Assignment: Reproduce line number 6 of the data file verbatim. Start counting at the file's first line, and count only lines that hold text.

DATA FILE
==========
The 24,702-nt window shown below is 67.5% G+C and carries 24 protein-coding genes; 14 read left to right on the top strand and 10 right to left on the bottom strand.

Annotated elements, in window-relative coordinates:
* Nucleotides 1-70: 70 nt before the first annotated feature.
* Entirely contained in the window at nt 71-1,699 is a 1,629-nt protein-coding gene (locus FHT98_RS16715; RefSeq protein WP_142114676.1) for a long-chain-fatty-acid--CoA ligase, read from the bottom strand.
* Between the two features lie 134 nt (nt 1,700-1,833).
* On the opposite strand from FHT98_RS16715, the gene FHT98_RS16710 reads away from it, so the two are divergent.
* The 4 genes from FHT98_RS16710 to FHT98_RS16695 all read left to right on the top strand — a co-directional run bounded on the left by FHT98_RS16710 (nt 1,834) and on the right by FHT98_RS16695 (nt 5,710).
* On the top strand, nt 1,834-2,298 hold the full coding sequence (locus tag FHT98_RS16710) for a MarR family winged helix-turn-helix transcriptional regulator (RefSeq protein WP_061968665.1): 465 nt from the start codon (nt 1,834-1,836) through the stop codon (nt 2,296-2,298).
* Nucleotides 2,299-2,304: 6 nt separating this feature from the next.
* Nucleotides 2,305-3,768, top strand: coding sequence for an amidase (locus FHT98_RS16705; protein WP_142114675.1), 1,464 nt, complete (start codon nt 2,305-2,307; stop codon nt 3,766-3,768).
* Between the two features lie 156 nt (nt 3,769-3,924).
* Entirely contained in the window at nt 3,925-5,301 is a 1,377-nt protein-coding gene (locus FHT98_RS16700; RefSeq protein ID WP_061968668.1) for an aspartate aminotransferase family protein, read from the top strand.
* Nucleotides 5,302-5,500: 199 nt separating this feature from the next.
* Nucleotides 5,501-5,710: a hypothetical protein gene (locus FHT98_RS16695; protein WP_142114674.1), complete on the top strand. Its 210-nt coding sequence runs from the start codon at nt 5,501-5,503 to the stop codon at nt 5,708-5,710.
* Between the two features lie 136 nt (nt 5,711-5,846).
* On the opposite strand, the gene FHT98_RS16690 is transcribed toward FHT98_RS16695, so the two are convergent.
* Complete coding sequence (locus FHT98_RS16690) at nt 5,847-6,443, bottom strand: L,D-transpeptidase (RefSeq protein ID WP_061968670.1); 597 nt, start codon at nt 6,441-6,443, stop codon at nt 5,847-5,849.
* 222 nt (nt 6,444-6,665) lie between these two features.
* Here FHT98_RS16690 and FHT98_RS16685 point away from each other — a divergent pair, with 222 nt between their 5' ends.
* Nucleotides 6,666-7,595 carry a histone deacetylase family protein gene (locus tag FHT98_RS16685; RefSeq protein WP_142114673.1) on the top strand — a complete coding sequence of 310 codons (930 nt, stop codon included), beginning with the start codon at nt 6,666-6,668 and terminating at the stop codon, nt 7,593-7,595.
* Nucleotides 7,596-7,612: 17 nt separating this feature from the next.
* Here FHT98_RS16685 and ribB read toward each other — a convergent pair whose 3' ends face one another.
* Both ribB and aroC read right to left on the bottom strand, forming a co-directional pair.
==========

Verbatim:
* On the opposite strand from FHT98_RS16715, the gene FHT98_RS16710 reads away from it, so the two are divergent.